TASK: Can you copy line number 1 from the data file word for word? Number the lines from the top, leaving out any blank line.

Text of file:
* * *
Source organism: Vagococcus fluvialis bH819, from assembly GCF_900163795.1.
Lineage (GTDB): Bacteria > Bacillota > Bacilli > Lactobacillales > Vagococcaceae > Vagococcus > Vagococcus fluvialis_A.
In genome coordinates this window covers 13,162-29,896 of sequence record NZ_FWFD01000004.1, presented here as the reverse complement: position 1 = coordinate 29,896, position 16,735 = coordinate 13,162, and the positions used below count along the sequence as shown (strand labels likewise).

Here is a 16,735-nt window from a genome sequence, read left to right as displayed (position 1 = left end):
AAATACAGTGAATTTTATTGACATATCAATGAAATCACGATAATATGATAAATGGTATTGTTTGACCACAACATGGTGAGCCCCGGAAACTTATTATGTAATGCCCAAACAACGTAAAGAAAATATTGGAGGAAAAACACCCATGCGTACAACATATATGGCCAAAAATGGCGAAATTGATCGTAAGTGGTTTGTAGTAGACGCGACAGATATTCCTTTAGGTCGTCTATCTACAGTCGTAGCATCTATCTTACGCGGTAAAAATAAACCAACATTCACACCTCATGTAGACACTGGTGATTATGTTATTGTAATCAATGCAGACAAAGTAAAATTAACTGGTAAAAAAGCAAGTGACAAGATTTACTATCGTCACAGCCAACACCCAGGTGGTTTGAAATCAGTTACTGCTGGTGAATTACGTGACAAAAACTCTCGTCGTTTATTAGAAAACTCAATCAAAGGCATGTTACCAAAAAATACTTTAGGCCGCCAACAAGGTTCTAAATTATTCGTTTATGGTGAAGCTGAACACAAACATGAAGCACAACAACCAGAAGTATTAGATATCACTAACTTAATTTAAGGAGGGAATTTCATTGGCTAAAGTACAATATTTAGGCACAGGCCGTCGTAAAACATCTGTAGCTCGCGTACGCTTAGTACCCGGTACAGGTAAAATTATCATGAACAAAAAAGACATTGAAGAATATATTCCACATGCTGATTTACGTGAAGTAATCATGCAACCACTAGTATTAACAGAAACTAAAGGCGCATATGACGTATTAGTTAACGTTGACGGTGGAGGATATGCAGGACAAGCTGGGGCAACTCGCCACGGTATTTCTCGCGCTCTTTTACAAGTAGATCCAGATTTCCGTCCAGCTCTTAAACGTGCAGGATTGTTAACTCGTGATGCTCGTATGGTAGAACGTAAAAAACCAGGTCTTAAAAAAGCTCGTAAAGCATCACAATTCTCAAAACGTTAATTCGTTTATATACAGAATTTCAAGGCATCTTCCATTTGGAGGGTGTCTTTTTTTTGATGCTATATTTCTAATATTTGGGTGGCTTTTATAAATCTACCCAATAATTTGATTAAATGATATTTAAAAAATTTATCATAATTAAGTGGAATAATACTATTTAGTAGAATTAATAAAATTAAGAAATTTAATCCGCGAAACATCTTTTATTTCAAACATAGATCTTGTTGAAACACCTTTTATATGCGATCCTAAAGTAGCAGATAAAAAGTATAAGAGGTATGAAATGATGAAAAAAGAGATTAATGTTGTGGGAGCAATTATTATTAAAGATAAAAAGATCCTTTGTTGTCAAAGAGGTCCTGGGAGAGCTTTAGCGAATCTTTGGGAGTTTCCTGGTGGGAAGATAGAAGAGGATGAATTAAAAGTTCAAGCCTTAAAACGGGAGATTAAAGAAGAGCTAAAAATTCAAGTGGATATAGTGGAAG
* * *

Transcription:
Source organism: Vagococcus fluvialis bH819, from assembly GCF_900163795.1.